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Train conductor praised for powerful message on World Suicide Prevention Day

The member of staff pointed people towards resources on the Samaritans website.

A train near Londonderry (Paul Faith/PA)
A train near Londonderry (Paul Faith/PA)

By Edd Dracott, PA

A train conductor has been praised for a speech encouraging people to look out for their fellow passengers.

The member of staff made the speech, in which he pointed people towards resources on the Samaritans website, on a Translink train from Belfast to Londonderry on Tuesday, which was World Suicide Day.

Speaking over the train’s public address system on the 3pm service, he said: “When you get on the train folks, how many of us talk to the person beside us or in front of us, even to say hello or good morning, talk about the weather or the state of the roads?

“It rarely happens. It rarely happens.

“So folks, some people, although they may choose to isolate themselves from others – some people, it’s not their choice.

“There are people out there who maybe have no family, maybe no friends. There are people that maybe do, but find it difficult to express themselves.

“Maybe it is just a smile or a wee chat on the train on the way to work or on the way to the shops that might bring them from the brink; just a little smile from a stranger to tell them that they are doing well, or in any way at all that might kindle in them the hope that life is a good thing.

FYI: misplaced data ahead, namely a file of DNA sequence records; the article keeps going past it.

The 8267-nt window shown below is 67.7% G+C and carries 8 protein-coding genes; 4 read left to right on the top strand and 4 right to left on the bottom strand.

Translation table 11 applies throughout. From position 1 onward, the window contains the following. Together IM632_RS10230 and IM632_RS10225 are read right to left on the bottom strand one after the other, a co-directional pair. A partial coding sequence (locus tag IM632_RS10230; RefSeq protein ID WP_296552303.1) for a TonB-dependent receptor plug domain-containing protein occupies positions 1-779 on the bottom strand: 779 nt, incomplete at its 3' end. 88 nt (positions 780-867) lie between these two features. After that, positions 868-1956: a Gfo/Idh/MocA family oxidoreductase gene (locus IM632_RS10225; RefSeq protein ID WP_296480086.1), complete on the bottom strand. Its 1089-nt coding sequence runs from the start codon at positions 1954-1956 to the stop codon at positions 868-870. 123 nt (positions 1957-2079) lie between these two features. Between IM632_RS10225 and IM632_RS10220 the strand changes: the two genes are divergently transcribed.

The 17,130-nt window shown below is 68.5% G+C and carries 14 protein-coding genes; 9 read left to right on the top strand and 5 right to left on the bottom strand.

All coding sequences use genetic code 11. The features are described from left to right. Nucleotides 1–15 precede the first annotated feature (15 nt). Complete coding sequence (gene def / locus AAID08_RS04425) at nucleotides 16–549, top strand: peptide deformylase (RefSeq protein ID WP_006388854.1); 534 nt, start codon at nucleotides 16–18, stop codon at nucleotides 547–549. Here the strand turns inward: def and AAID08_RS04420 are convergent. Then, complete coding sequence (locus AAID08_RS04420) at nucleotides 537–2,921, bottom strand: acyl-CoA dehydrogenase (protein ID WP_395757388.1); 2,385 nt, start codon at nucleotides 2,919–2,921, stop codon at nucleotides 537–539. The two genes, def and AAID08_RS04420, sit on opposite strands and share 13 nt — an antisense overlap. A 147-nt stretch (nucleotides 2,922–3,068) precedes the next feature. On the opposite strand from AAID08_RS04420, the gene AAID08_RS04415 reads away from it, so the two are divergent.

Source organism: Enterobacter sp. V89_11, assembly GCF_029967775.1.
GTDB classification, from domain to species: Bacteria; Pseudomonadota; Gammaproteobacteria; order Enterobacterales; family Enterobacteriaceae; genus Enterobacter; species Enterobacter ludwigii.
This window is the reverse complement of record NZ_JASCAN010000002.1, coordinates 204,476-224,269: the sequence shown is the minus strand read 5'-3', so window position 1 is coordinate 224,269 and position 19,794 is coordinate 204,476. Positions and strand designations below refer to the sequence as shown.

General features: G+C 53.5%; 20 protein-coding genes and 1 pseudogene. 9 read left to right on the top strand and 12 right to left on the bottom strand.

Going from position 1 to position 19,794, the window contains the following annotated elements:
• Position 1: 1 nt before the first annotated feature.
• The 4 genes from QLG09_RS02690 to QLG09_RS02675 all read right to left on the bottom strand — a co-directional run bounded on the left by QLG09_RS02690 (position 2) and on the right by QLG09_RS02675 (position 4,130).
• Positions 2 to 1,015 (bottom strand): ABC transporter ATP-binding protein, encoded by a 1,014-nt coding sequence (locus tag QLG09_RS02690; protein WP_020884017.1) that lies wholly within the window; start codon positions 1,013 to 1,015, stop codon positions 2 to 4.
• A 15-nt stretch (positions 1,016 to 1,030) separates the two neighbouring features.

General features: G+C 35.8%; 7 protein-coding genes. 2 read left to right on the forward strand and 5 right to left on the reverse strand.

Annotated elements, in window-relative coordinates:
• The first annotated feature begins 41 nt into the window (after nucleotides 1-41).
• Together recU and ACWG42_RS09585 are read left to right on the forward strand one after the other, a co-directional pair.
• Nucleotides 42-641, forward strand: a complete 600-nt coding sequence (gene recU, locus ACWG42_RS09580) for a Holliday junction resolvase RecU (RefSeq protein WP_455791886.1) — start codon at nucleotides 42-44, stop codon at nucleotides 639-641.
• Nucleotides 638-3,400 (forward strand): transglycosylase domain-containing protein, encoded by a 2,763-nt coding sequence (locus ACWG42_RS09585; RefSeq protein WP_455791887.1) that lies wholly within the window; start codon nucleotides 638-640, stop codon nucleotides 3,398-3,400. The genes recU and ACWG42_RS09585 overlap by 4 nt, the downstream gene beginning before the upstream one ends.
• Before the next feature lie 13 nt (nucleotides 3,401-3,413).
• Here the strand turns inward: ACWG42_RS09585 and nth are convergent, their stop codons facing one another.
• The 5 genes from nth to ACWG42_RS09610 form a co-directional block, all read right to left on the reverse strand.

“OK, it’s bad at times, but it’s essentially good – it’s a gift and it’s worth having.

“So, do us a wee favour folks. If you get a minute, go online and check the Samaritans website on ways in which you can help others if you ever find yourself, God forbid, in a situation where you might have to.

“But even if you get on the train or the bus or wherever and you see somebody who might be in need of a wee bit of a chat – why not initiate a conversation with them because that might be the ray of sunshine for which they have been yearning – you’d never know.”

The sentiment was met with a round of applause from the passengers on board.

The moment was captured on video by one commuter, Paul McAleer, 41, who felt it demonstrated “sensitivity and compassion”.

The Queen’s University nursing lecturer told PA: “His message that people should engage in more friendly interaction was heartfelt and sincere.

“He also gave good advice about how people can connect with services such as the Samaritans, if they or someone they know is being affected by suicide.

“I think he showed sensitivity and compassion, and really went the extra mile – the applause he received was well deserved.”

Mr McAleer, from Portglenone, said the conductor and his colleagues “should feel really proud” and added: “I think kindness can have a profoundly positive and often unknown impact on others. Hope can grow from the smallest of places.”

PA

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